Organization of Design Space on Vessels

Although Wadi Raba pottery assemblages are consistently fragmented, observations of the sherds and published reconstructions permit us to examine the meaning(s) of these objects on the basis of ethnographic studies such as (Douglas 1966) and place them into an interpretive context. Decoration appears to occupy horizontal bands around the rim, neck, shoulder, or carinated "waist"of vessels. One heavily decorated area of the vessel is the "handle" (sometimes up to 50%; Eyal personal communication). The most consistently decorated area, however, is the vessel rim (some 60%), and of these the most common decoration is a painted red band around the 'mouth'hinting at the use of red color/blood around an "orifice"of a "pot/

woman." Ifwe extend Barley's (1994) research on African pottery (in "speaking with pots" logic), then this orifice can be interpreted as a menstruating vulva.

On vessels of both the Yarmukian and Wadi Raba assemblages are found appendages, which we regard as small plastic shapes for symbolic information rather than serving some practical carrying function (Orrelle 1993). We suggest that these might mirror images of bodily appendages resembling fleshy flaps surrounding orifices such as ears, noses, and mouths, which incorporate triangular and oval vulva-like shapes. Very often in folklore, magic and superstition, ears, noses, and mouths have great symbolic significance as entrances to the body—orifices of the pot/woman, or the social body as it may represent, and they are likened to vulvae (e.g., Lewis 1980), although see Orrelle (1993) for a consideration of the difficulties of applying folklore or popular 'magical' interpretations in an archaeological context. The high degree cf "orificeelaboration" could well relate to issues concerning access to the woman/social body—to different patterns of marriage arrangements (see Orrelle 1993).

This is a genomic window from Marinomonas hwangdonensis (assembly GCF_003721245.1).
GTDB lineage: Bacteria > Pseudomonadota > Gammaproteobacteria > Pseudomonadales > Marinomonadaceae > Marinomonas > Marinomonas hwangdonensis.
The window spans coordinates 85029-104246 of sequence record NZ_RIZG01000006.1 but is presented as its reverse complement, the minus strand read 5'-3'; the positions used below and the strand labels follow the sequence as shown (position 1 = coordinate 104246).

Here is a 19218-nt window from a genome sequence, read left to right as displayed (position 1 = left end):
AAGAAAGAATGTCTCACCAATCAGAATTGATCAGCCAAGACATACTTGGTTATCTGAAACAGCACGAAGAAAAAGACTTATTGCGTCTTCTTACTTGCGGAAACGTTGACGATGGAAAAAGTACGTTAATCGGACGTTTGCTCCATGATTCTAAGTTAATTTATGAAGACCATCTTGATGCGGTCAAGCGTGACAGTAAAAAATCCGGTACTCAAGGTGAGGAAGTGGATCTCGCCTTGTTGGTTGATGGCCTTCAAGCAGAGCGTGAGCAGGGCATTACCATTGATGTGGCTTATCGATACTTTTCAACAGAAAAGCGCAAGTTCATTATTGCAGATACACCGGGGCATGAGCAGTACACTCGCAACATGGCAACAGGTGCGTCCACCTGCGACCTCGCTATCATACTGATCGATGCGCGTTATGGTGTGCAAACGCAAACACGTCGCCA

A marked change in the decoration from the Yarmukian to the Wadi Raba assemblage is the sharp reduction of synchronous triangles and V patterns and raises a number of questions. It is possible, for example, that the decorative transition from the Yarmukian triangle/vulvae arranged in a unified pattern to the single isolated, Wadi Raba vulva symbols on the woman pot, represent a deliberately altered use of the vulva symbol from one of solidarity to one of isolation. By extension this may imply that the view of menstruation changed from one of empowering to that of polluting. Moreover, we believe that the replacement of a dominant pattern of Yarmukian synchronized red triangles on the "woman" vessel, with a pattern of the division into horizontally demarcated symbolic space on the Wadi Raba vessels also may have been linked to a reorganization of a woman's rights, roles, and position within Pottery Neolithic communities.

In sum, we argue that these vessels of clay, in the Pottery Neolithic cultures, traditionally identified with the female body and by definition with the social body (Barley 1994:136;Welbourn 1984,1989),acted as a kind of blueprint onto which the norms and beliefs of society were displayed and that were expressions of restrictions and guidelines of social behavior for the Yarmukian and Wadi Raba cultures. We suggest that Yarmukian imagery indicates a number of processes in action: some linked with the reestablishment of a cohesive society after a degree of dispersement, and others associated with the needs of the new economy in which reproduction was of central importance (Gopher and Orrelle 1996).

What, then, might be the role of the pottery assemblage in these communities? In horticultural/pastoral economies, the demands for labor are clearly felt, and, thus, an imagery in which genital symbolism is central might indicate tightening controls of women's rights, labor and offspring. Women themselves would have had an added workload and different scheduling from agricultural duties to child care. Naveh (1996) illustrates such a trend through the changing context of processing activities in Yarmukian and Wadi Raba strata of the Nahal Zehora II village. In the Yarmukian, pounding/grinding activities were conducted outside of the houses in a seemingly communal open space, while in the Wadi Raba it seems to have moved to a more isolated single household context. It is possible that this hints at females becoming increasingly isolated from each other, and the symbolic elaboration of Yarmukian pottery vessels may have been related to this. The ceramic repertoire of Wadi Raba contains a rich decorated element and has an overall greater diversity of shapes and forms and is more plentiful than in the Yarmukian. The symbols of menstrual rituals, the red color, the V motifs, and the lunate shapes still persist but are not now so dominant as they were in the Yarmukian.